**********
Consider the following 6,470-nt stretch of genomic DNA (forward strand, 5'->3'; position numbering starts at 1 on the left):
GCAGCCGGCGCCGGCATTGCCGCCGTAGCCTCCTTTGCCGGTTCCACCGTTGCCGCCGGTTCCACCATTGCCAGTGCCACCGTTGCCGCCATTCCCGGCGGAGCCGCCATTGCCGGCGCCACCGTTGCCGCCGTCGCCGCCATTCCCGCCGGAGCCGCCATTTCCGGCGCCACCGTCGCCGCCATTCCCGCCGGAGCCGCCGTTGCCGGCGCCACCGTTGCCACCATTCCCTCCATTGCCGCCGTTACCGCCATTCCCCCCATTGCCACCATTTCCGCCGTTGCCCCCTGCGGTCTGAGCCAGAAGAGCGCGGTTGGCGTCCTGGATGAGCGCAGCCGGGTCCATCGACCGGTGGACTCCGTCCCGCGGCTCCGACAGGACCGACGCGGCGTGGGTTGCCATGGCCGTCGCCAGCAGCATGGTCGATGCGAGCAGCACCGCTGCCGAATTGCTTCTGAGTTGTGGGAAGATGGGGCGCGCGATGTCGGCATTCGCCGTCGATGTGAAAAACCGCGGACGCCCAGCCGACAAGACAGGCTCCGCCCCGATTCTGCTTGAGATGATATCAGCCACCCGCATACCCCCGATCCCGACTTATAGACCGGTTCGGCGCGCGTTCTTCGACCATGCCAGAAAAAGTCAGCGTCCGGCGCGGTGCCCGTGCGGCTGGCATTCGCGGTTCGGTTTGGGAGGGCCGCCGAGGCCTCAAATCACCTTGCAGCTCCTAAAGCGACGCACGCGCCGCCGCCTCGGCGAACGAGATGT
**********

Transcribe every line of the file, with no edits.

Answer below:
Consider the following 6,470-nt stretch of genomic DNA (forward strand, 5'->3'; position numbering starts at 1 on the left):
GCAGCCGGCGCCGGCATTGCCGCCGTAGCCTCCTTTGCCGGTTCCACCGTTGCCGCCGGTTCCACCATTGCCAGTGCCACCGTTGCCGCCATTCCCGGCGGAGCCGCCATTGCCGGCGCCACCGTTGCCGCCGTCGCCGCCATTCCCGCCGGAGCCGCCATTTCCGGCGCCACCGTCGCCGCCATTCCCGCCGGAGCCGCCGTTGCCGGCGCCACCGTTGCCACCATTCCCTCCATTGCCGCCGTTACCGCCATTCCCCCCATTGCCACCATTTCCGCCGTTGCCCCCTGCGGTCTGAGCCAGAAGAGCGCGGTTGGCGTCCTGGATGAGCGCAGCCGGGTCCATCGACCGGTGGACTCCGTCCCGCGGCTCCGACAGGACCGACGCGGCGTGGGTTGCCATGGCCGTCGCCAGCAGCATGGTCGATGCGAGCAGCACCGCTGCCGAATTGCTTCTGAGTTGTGGGAAGATGGGGCGCGCGATGTCGGCATTCGCCGTCGATGTGAAAAACCGCGGACGCCCAGCCGACAAGACAGGCTCCGCCCCGATTCTGCTTGAGATGATATCAGCCACCCGCATACCCCCGATCCCGACTTATAGACCGGTTCGGCGCGCGTTCTTCGACCATGCCAGAAAAAGTCAGCGTCCGGCGCGGTGCCCGTGCGGCTGGCATTCGCGGTTCGGTTTGGGAGGGCCGCCGAGGCCTCAAATCACCTTGCAGCTCCTAAAGCGACGCACGCGCCGCCGCCTCGGCGAACGAGATGT